Friday, January 16, 2009

Becoming a Writer

I'm not really a fan of books on writing. Most of them seem as dry as sawdust, if not drier. I've tried Writing with Power by Peter Elbow who is Julie's writing guru but not mine. I've tried Strunk and White's famous Elements of Style -- a no-go. I've checked out other books on writing, and I just haven't been enthused. Yes, they were somewhat helpful, but their main points just didn't seem to make a difference in how I saw myself as a fledgling writer: a wannabe.
Then my dear friend Kitty lent me a little pink book published waaaay back in 1934, far before the advent of the computer. Dorothea Brande's Becoming a Writer seemed to be written especially for me ... especially to me.

The foreward by John Gardner let me know immediately that this slim volume was a gem-in-the-making. He pointed out that she saw that "the root problems of the writer are personality problems." Aha! On the next page, Gardner explains more fully: "The root problems [of the writer] are problems of confidence, self-respect, freedom: The writer's demon is imprisoned by the various ghosts in the unconscious."

Now we're talking. My not seeing myself as a writer stemmed from a real lack of confidence and self-respect. And I have rarely allowed myself the freedom to really let go and just write, at least until NaNoWriMo.

Then as I read Brande's book itself, I really began to understand a great deal about writing that I had truly never considered. She discussed the four problems of writers: the difficulty of writing at all; the "one-book author," the occasional writer; and the uneven writer, before telling us about what writers are really like: their dual personalities or "two persons" of the writer.

What really helped me was her advice on "writing on schedule" each day. Not that I've been able to take her advice with my crazy-busy schedule since NaNoWriMo. But even more than that very practical advice was her chapter on "Learning to See Again." In her opinion, a "dullness of apprehension to which we all submit spinelessly is a real danger to a writer." We are to "recapture a childlike 'innocence of eye" that will enable us to see our world with "wide-eyed interest" that will enable us to "gather stores of new material in a short time." If we turn ourselves "into a stranger in our own streets," our writing will gain a freshness, a vividness, an "intense awareness" in our morning pages that will be "fuller and better" than ever before. She mentioned, "one reason for the inexhaustible resources of the true genius. Everything that ever happened to him is his to use." The chapter concludes, "By the simple means of refusing to let yourself fall into indifference and boredom, you can reach and revive for your writing every aspect of your life."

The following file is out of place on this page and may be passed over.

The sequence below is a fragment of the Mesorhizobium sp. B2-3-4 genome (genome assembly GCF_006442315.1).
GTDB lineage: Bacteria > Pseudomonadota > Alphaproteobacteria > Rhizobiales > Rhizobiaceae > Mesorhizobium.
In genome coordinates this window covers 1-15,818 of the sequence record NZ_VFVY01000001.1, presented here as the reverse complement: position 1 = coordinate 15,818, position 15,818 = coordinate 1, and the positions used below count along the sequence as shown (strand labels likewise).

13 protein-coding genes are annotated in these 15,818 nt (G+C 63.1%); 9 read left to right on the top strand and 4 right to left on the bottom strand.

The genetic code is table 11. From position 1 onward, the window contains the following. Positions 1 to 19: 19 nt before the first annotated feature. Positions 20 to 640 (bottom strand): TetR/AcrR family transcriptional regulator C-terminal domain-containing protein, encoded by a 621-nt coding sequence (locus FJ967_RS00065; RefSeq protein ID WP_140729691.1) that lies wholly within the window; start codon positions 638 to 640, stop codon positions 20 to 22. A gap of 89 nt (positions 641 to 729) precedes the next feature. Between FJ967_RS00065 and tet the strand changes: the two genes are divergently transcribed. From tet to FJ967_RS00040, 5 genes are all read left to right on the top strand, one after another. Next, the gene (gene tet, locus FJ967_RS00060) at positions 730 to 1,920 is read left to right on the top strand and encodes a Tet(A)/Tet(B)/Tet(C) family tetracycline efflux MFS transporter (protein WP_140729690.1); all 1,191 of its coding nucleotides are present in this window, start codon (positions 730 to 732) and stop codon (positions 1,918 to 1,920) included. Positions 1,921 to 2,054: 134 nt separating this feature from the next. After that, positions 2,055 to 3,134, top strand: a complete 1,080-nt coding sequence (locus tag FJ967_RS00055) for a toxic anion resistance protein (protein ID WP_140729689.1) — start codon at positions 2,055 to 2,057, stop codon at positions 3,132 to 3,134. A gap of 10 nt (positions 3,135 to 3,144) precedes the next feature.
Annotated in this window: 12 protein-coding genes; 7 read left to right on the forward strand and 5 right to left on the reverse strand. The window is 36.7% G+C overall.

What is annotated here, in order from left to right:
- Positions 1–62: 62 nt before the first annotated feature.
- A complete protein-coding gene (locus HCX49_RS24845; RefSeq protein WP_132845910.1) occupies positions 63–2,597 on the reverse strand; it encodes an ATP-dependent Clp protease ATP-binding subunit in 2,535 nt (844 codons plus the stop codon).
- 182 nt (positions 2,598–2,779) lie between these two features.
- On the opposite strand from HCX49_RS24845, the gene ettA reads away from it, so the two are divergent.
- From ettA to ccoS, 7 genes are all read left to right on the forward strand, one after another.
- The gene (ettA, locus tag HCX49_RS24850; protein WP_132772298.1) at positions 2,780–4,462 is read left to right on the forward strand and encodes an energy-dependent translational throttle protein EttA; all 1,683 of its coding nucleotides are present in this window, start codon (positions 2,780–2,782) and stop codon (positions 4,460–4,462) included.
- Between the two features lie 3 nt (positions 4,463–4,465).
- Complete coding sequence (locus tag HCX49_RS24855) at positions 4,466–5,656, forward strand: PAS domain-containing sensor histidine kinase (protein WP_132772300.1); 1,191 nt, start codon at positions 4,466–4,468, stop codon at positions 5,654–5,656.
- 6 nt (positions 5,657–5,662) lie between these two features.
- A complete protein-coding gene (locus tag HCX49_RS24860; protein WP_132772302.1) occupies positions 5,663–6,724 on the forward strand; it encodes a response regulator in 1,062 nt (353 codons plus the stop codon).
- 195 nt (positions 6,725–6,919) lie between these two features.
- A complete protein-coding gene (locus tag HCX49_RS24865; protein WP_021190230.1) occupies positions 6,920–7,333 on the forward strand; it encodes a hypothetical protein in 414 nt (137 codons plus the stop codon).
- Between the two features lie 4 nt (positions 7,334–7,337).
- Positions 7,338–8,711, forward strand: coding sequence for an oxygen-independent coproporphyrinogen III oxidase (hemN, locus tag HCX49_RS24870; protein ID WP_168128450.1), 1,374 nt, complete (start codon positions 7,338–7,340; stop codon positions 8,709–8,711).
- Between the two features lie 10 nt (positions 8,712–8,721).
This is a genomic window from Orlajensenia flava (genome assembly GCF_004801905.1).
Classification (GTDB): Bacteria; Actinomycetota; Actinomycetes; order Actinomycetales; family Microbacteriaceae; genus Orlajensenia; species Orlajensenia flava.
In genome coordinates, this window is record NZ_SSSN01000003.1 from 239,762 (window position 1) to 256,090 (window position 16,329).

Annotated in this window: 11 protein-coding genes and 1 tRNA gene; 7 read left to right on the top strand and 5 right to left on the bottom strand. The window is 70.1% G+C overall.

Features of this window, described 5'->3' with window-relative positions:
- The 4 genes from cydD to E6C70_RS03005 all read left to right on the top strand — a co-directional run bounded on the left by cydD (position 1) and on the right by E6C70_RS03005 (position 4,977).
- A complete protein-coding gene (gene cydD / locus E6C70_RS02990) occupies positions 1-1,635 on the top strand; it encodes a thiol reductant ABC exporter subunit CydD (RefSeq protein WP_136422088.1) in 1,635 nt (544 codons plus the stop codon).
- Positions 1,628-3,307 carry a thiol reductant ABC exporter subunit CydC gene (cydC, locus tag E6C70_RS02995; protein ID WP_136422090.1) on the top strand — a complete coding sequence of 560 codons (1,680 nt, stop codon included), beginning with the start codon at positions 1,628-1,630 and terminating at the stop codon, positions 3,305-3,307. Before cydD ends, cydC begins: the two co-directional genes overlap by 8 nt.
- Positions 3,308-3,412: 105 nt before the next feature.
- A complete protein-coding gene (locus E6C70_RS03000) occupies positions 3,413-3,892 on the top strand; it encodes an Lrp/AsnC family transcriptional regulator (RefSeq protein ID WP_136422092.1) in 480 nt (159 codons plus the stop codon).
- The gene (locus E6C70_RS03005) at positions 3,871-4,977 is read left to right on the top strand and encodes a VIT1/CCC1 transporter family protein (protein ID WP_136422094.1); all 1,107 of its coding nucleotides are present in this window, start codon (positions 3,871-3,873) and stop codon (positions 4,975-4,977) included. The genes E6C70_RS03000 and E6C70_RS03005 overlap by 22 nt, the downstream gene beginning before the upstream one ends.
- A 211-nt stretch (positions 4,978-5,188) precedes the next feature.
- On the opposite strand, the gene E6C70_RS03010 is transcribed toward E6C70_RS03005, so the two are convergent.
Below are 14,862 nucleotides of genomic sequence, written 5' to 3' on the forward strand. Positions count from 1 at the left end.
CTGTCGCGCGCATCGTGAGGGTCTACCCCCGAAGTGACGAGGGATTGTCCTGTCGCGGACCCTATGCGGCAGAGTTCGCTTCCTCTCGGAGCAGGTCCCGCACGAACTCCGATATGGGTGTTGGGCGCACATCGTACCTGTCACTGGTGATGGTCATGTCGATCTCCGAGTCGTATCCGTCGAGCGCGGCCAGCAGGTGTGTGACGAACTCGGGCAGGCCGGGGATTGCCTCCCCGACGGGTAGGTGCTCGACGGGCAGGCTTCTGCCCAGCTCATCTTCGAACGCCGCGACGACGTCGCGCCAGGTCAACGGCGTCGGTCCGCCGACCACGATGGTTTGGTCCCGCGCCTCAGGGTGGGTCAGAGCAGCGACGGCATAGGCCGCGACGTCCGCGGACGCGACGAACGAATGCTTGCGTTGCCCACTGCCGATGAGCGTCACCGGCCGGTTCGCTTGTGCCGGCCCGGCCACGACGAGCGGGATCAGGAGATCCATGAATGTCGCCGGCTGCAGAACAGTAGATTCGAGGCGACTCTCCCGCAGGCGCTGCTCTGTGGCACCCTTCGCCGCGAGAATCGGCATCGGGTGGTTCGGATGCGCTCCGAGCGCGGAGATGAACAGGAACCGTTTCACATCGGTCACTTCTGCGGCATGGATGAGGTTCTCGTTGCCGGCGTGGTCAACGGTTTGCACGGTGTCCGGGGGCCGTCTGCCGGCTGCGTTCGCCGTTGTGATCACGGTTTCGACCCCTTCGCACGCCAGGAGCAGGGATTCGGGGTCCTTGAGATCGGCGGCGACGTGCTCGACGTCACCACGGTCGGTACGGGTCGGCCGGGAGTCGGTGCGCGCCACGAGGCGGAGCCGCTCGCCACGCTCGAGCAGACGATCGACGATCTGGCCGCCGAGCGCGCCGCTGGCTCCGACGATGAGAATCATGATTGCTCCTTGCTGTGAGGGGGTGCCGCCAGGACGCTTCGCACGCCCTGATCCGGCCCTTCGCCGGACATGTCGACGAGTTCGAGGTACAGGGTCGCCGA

Brande's ideas on the source of both genius and originality are simple yet profound. I never would have thought that originality stems from honesty and the willingness to trust oneself as a writer. She writes, "... there is no situation which is trite in itself; there are only dull, unimaginative, or uncommunicative authors." Zing! Wow. She concludes this particular section with "... there is no triteness where there is a good, clear, honest mind at work." And her last thought in the chapter also is thought-provoking: "The best books emerge from the strongest convictions."

Her ideas on what writers do in their free time are also intriguing -- that we should have "wordless recreation." Kitty and I discussed this very idea recently: her hobby is singing which isn't exactly wordless but is quite different from writing as she sings in several choirs, including our church choir and the Point Loma Master Chorale, among others while mine is gardening. Digging my fingers into damp soil, planning and planting, weeding and trimming, makes me feel as though I am taking a little part in the amazing work of our Creator. I know of others who quilt and sew, or draw and paint, just to get away from writing. Brande claims that wordless recreation allows time for ideas to be bubbling on the back of the stove, so to say. And I can attest to its effectiveness.

If you would like to become a writer, or would like to learn more about how writers think, create, and write, then this little book is a real gem. And if you already consider yourself a writer: congratulations. And get this book ASAP. It's practically worth its weight in gold, if you will pardon a very bad cliche. The final chapter about composing straight into the typewriter can easily be translated into writing on a computer. So with the exception of one or two names of writers current in the 1930's, Brande's book is completely contemporary and useful for the modern writer or wannabe. So truly -- Becoming a Writer is completely worthwhile, even necessary, to all who are writers or who would like to find out if they truly are writers.

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